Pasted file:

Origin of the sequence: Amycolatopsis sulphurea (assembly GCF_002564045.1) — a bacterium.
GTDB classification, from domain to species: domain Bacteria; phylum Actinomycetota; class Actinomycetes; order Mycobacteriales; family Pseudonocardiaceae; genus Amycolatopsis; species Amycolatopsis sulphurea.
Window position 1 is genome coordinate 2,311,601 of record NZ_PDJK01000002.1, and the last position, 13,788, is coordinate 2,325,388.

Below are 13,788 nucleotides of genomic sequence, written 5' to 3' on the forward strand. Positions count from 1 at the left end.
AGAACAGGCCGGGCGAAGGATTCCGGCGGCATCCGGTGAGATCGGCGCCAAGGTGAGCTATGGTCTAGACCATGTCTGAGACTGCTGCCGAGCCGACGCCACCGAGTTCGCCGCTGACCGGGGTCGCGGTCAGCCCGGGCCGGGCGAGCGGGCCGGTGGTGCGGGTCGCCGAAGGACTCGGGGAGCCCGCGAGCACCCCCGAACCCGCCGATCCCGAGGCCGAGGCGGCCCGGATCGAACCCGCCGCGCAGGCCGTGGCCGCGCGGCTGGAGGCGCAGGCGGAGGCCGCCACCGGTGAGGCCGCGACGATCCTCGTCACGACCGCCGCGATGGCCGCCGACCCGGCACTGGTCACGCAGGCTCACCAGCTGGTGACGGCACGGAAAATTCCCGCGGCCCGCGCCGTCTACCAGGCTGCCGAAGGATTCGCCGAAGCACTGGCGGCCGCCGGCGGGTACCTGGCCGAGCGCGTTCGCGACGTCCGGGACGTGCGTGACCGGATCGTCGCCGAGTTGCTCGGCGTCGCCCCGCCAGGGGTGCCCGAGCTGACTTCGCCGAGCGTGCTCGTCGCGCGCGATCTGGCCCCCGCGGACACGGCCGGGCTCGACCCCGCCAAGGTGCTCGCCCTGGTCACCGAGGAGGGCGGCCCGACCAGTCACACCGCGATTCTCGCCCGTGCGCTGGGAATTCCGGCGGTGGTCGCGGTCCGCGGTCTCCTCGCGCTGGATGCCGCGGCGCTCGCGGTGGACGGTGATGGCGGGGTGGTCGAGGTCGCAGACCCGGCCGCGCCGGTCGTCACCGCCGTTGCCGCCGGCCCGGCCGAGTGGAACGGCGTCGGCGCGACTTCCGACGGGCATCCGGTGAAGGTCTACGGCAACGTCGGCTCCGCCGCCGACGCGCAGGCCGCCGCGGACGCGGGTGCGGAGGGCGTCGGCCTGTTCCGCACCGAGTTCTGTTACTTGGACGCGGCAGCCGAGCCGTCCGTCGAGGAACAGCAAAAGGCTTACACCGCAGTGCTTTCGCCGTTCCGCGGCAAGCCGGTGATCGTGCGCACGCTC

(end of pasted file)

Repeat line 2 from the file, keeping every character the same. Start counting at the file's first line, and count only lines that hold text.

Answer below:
GTDB classification, from domain to species: domain Bacteria; phylum Actinomycetota; class Actinomycetes; order Mycobacteriales; family Pseudonocardiaceae; genus Amycolatopsis; species Amycolatopsis sulphurea.